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Take Another Look at Safety Law 

This week's letter of the week comes from local entrepreneur Katie Stewart who asks readers to rally behind her and other small business owners caught

This week's letter of the week comes from local entrepreneur Katie Stewart who asks readers to rally behind her and other small business owners caught up in a new product safety crackdown. Thanks for the letter Katie. We can't change an act of Congress but we will give you a shiny new pint glass and a cold beverage to fill it for your winning letter. Swing by our office at the corner of Bond and Georgia to collect your prize.

Many of us have heard of the toy recalls that occurred as a result of some lead-tainted toys sold in 2007 and some of us have heard of the resulting law, the Consumer Product Safety Improvement Act, (CPSIA) that was passed this past summer and takes effect February 10th, 2009. There has been some news coverage of the potential effects of this law on thrift stores and resellers of children's products, mostly the closing of these stores as they will be unable to test all of their inventory to ensure it all meets the new safety standards. This is a terrible effect of this law, no doubt, as many families around this country rely on these secondhand stores to provide quality clothes and other products for their children, and my family is no exception. However, many Americans face an even greater problem as a result of this law, and there has been an unfortunate lack of media attention given to this.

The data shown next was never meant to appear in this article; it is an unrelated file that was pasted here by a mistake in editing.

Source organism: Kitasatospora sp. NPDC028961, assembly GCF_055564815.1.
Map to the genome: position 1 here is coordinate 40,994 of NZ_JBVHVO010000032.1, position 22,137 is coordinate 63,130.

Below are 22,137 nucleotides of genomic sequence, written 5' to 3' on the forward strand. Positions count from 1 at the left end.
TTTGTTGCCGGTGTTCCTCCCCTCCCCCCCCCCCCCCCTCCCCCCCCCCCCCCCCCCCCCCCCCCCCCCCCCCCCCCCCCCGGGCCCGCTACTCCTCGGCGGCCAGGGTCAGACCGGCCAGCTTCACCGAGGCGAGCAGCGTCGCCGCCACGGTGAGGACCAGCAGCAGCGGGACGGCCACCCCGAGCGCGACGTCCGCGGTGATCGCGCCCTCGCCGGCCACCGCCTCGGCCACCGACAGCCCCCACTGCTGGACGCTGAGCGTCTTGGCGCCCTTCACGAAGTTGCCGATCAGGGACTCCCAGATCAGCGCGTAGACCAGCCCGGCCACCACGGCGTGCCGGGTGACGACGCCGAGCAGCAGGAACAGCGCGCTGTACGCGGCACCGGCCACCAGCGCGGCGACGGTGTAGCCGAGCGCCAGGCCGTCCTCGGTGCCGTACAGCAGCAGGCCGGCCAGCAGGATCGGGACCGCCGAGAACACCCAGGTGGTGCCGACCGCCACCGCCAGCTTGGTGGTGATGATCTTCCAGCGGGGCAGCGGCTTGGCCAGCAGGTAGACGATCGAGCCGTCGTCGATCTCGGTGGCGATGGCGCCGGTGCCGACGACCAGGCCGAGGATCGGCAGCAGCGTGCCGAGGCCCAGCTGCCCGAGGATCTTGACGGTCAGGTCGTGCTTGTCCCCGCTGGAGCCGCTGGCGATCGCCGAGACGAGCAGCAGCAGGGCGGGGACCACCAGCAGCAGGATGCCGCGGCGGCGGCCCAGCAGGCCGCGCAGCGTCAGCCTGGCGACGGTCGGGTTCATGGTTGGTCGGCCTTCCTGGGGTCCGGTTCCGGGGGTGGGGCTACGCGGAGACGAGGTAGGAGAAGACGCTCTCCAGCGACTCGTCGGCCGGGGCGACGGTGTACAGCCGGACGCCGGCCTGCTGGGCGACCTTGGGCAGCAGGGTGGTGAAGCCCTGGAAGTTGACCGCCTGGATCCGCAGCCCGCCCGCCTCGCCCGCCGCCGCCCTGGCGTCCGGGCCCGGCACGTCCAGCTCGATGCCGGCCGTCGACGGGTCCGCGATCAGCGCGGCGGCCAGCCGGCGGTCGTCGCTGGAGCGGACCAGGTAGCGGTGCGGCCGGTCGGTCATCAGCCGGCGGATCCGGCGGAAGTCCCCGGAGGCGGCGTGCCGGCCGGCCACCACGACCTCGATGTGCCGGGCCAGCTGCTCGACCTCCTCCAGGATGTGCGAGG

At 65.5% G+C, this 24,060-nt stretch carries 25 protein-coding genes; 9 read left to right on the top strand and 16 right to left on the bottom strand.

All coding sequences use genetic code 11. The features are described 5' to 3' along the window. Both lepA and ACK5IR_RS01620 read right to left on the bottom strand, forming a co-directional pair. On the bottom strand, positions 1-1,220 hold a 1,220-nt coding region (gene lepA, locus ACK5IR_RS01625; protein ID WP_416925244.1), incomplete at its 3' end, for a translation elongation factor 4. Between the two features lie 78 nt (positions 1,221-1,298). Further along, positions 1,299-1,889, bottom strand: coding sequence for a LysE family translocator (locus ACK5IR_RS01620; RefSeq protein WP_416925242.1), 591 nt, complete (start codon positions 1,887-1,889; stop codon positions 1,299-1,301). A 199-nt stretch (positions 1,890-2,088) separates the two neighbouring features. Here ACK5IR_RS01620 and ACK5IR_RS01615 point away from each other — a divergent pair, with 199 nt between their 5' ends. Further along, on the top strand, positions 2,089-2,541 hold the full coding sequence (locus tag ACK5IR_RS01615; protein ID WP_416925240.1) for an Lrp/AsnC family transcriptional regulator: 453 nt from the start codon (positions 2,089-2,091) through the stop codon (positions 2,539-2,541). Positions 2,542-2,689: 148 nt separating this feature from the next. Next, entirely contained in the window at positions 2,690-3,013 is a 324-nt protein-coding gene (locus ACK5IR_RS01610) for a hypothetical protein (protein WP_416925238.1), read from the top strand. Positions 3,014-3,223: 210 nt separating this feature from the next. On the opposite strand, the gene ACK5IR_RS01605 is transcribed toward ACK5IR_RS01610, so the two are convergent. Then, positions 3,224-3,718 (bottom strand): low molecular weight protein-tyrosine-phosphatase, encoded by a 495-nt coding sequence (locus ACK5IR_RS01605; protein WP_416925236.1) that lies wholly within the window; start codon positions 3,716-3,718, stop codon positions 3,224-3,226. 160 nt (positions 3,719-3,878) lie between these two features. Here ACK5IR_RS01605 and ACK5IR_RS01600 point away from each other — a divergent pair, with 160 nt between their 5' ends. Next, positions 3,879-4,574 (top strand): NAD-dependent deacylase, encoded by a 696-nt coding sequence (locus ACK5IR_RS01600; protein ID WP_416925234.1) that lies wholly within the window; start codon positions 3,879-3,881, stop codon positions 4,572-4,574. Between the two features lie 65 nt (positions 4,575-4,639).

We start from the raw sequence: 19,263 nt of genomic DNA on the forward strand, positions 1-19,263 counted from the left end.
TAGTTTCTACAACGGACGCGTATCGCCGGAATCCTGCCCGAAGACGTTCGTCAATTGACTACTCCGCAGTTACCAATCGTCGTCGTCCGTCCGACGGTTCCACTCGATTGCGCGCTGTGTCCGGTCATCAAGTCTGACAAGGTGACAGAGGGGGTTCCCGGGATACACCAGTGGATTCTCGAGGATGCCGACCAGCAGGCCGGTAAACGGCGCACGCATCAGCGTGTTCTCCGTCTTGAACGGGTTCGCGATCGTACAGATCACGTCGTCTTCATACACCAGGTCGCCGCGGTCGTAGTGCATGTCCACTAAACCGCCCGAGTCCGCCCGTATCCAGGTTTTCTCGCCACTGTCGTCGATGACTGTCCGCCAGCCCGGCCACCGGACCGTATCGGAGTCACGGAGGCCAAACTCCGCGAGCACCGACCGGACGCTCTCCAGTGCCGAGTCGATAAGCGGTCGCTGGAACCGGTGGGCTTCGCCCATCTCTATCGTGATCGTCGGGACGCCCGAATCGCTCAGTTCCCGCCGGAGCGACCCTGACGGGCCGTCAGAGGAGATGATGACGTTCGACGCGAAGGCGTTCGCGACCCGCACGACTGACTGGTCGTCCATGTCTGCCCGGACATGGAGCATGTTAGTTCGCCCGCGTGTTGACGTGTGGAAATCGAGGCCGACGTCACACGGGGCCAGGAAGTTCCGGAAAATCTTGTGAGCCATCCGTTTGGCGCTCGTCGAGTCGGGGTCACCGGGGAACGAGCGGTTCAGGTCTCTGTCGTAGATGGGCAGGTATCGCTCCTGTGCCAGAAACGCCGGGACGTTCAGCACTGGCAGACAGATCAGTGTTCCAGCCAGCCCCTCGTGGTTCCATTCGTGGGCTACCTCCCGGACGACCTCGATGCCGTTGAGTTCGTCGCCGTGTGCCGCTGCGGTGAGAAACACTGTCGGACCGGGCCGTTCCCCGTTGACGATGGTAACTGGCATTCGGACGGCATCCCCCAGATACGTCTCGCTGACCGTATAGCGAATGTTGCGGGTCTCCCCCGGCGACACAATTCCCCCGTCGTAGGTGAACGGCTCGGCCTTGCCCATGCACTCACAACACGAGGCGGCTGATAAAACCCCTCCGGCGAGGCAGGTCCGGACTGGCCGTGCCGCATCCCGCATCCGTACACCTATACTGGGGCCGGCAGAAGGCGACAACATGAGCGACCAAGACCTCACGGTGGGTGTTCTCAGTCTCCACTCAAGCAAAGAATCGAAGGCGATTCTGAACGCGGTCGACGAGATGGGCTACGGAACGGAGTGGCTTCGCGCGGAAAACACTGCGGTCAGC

I have spent the past year and a half building a business in my home making and selling cloth diapers as a way of contributing to our household income while remaining at home with my two kids. This extra income is very important for us to make ends meet. But, with this law taking effect, if it remains as currently written, I will be forced out of business, even though I make my diapers out of materials that are already established as being safe, cottons and polyesters as well as organic fabrics, all of which have little to no lead or pthalates in them. The law currently requires that all finished products of different batches be tested, whether or not they are made from raw materials that have already been tested and proven safe. I cannot afford to test my diapers every time I start on a new bolt of fabric or a new spool of thread.

I support the intent of this law; I want safe toys and products for our children as much as the next person. However, this law is poorly written. It has too broad of an effect, and it will force American-based small businesses, like mine, to close. This will cost jobs, and mean that our choices as consumers are further limited to buying mass-produced products from overseas. I don't believe that our economy can afford such a blow right now, and I know my family can't. Please take time to contact our government representatives and ask for a revision of this law for the protection of small businesses and our rights as consumers.

Thank you,

Katie Stewart, owner Rumpty Dumpty Diapers

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